Individual ants are not very smart, but ants working together in a colony are capable of extraordinary feats. Case in point is this remarkable video in which a colony of ants have transformed into a daisy chain to pull a dead millipede — behavior that's never been seen before.
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Your New Desktop Wallpaper: A Fetching Geological Map Of The Arctic - io9

Your New Desktop Wallpaper: A Fetching Geological Map Of The Arctic - io9 | Science&Nature | Scoop.it
Via Natural Resources Canada comes a gorgeously detailed geological map of the Arctic, served up hot and fresh for all your wallpaper needs.
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Gravity map traces ocean circulation

Gravity map traces ocean circulation | Science&Nature | Scoop.it

Scientists have produced what they say is the most accurate space view yet of global ocean currents and the speed at which they move.

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Humans and Mice: Similar enough for studying disease and different enough to give us new clues about evolution | crg

Humans and Mice: Similar enough for studying disease and different enough to give us new clues about evolution | crg | Science&Nature | Scoop.it

A group of international researchers has just discovered the keys to explaining why certain processes and systems in mice, like the immune system, metabolism and stress response, are so different to those in humans. The scientists have detailed the functional parts of the mouse genome and have compared them with those in humans. A whole set of data has come out of this – which is now to available to the scientific community – which will be significant for research into mammalian biology as well as the study of human illness mechanisms.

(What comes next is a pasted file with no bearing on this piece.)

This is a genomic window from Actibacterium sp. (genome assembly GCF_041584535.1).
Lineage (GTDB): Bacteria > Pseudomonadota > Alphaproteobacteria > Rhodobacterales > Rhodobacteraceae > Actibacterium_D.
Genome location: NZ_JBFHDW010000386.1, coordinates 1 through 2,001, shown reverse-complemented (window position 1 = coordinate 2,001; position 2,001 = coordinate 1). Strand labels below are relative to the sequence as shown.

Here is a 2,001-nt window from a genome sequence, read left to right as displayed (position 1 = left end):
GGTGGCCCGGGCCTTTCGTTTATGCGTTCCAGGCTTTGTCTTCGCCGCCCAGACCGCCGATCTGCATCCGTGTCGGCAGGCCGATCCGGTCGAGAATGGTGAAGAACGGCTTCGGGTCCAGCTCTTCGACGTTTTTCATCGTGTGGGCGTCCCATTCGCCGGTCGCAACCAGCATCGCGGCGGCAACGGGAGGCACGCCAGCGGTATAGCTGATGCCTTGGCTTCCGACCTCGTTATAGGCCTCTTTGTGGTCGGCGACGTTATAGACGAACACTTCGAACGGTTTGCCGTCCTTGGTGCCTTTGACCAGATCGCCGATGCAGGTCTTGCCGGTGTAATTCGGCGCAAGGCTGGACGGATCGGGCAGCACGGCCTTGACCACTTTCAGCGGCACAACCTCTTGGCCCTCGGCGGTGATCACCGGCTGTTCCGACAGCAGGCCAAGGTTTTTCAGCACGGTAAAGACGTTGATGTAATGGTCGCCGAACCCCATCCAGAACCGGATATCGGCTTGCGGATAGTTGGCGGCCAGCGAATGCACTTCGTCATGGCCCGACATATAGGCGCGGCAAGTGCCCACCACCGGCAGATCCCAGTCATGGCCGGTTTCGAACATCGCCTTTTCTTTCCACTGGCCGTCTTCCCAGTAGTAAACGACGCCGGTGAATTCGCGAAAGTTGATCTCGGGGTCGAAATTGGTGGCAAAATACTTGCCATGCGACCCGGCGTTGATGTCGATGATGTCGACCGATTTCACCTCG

The comparison focuses on the genetic and biochemical processes regulating genome activity in humans and mice. The scientists have found that, in general, the systems for controlling genome activity in the two species are very alike, and have been preserved through time. However, they have also detected certain differences in the DNA, and patterns of gene expression that are not shared. “Finding these similarities and studying the aspects of mouse biology that may reflect human biology, allows us to approach the study of human illnesses in a better way”, affirms Bing Ren, one of the principal authors from the ENCODE Consortium and a lecturer in molecular and cellular medicine at the University of California – San Diego.

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Is Earth in a new geological phase thanks to us? - opinion - 10 November 2014 - New Scientist